The SB&WRC project is supported by the European program Interreg VA France (Channel) England and receives financial support from the ERDF.

As part of the Sustainable Bio & Waste Resources for Construction (SB & WRC) project, Unilasalle's goal is to develop a prototype thermal insulation based on agricultural co-products. During the preparation of the project, some resources were preselected based on their availability in the cross-Channel area (from Cornwall to Norfolk, and from the north coast of Finistère to Pas-de-Calais).

The preselected co-products are rapeseed straw, wheat straw and corn stover. Different parts of these stems can be valued. Unilasalle is currently working on the scientific description of each of these materials to achieve a precise selection of materials used in the composition of the insulation prototype:

Most of the corn is planted between April and May and the crop is harvested in the fall. As a co-product of the grain corn or forage crop, the stem, cylindrical in shape, is formed in the center of a spongy and lacunar marrow part surrounded by a more rigid bark.
The rapeseed is sown between August and September and the harvest takes place between June and July. Byproduct of the rapeseed culture, the stem is cylindrical in shape, is also formed in the center of a spongy and lacunar marrow part surrounded by a more rigid bark.
For wheat, the period of sowing, and therefore of harvest is very different depending on the variety chosen. Co-product of the cereal crop, the stem of cylindrical shape, hollow by resorption of the central cord. It is like a fluted tube with long and many sap-conducting bundles.

Physical, biochemical and thermal characterizations are being carried out on all these materials. Only the biochemical and thermal characterizations will be the subject of a detailed description.

The different straws are characterized according to the Van Soest method which consists of hydrolysis, in the presence of detergents fractions of straw. Three successive hydrolyses allow the extraction of extractables which consist of soluble polysaccharides (such as pectins, starch and fructans), soluble sugars, organic acids, proteins, lipids - the extraction of hemicelluloses, the extraction of cellulose and finally that of lignin.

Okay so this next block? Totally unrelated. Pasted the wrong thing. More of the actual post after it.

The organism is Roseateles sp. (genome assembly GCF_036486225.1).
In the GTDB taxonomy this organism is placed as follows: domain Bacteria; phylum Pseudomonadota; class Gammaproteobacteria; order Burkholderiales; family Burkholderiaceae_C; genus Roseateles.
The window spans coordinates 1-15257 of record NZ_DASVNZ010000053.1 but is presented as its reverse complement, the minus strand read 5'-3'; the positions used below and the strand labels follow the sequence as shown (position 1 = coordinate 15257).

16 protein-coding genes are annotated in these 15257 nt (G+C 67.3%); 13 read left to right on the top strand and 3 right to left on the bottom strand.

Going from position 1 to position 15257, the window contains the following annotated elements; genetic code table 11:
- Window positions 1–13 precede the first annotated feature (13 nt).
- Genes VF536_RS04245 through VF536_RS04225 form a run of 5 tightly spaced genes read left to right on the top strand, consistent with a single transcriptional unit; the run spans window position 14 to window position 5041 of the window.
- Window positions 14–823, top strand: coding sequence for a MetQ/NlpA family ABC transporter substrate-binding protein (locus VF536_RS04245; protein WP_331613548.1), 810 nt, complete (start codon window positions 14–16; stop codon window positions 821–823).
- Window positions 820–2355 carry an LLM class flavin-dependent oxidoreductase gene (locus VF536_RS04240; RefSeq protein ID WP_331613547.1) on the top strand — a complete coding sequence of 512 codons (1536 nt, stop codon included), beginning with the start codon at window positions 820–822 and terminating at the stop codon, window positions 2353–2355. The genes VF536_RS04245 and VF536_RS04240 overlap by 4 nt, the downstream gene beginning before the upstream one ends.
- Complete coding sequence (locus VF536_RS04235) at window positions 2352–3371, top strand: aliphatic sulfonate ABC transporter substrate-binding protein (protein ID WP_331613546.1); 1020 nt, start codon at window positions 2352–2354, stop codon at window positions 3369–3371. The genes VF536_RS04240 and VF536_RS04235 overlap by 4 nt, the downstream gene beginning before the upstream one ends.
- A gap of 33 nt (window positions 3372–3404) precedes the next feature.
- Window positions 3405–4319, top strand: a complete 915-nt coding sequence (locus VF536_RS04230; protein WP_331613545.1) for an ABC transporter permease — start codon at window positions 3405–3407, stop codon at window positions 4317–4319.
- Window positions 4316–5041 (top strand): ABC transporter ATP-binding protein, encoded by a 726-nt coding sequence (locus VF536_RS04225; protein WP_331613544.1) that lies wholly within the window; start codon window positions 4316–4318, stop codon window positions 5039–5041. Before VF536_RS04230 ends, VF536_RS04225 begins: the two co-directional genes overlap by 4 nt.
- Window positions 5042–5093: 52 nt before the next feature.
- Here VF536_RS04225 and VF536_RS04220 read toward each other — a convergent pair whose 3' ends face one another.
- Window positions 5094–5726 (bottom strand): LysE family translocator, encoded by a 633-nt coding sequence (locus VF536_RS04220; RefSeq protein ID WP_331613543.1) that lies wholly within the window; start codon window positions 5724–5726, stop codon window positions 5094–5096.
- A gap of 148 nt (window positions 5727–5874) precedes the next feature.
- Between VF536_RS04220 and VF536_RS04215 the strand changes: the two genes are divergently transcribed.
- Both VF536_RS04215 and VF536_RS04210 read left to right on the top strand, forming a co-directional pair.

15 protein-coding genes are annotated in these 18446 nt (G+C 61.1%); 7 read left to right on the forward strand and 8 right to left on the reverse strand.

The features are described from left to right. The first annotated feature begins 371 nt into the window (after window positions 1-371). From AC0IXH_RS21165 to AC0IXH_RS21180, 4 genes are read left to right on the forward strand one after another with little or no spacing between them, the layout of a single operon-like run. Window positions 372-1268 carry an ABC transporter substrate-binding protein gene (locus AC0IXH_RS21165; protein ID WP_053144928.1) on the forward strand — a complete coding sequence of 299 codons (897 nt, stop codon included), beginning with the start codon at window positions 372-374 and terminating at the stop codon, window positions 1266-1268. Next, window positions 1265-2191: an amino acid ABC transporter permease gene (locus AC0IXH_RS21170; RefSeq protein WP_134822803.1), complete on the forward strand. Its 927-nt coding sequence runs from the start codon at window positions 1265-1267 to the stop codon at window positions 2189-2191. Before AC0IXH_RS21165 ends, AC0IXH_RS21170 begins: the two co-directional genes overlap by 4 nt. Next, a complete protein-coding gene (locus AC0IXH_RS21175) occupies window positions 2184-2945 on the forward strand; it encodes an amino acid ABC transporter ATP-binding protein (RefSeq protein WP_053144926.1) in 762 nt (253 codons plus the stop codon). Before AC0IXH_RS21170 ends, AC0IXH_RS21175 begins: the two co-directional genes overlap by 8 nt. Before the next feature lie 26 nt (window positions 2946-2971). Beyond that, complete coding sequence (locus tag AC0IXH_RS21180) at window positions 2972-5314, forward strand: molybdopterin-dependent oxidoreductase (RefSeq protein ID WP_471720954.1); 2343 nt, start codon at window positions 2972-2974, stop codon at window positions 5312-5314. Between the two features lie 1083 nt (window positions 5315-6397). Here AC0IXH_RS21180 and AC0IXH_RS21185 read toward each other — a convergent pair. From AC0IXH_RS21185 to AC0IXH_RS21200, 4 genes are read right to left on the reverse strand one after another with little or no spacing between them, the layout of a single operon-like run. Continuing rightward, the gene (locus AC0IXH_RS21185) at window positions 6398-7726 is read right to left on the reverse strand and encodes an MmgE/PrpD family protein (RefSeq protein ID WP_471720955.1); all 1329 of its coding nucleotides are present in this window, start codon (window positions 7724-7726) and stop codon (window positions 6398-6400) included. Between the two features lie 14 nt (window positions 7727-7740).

The biochemical profiles obtained (previous figure), such as an identity card of each co-product, show that the majority constituents are cellulose and hemicellulose. These profiles will be interesting to relate to the mechanical properties of the future prototype.

The thermal properties are measured via the thermal conductivity represented by the symbol λ. Thermal conductivity is a physical quantity that characterizes the behavior of materials during thermal transfer by conduction. It characterizes the flow of heat through a material one meter thick, for a temperature difference of 1 ° Kelvin between the two incoming and outgoing faces. The following figure is a representation of a thermal conductivity meter. The incoming and outgoing faces are represented by "hot plate" and "cold plate" respectively. The lower the thermal conductivity, the more insulating the material. A material is considered a thermal insulator if its thermal conductivity is less than 0.065 W · m-1 · K-1. This value will be our reference during the study of the final material.

Thermal conductivity analyzes were conducted on co-products of corn stover and rapeseed. The first results are interesting since the values ​​obtained for the maize stalk and the rapeseed stem are between 0.052 and 0.059 W · m-1 · K-1. The results are particularly interesting for maize marrow with a thermal conductivity value of 0.050 W · m-1 · K-1.

These different co-products are particularly interesting for the material targeted in this project. Further analysis should be conducted to further study these co-products, including imaging studies and studies on their physical properties to improve our understanding of their structure and intrinsic organization.


Last updated on the 10-07-2018 by Sylvain Bosquet


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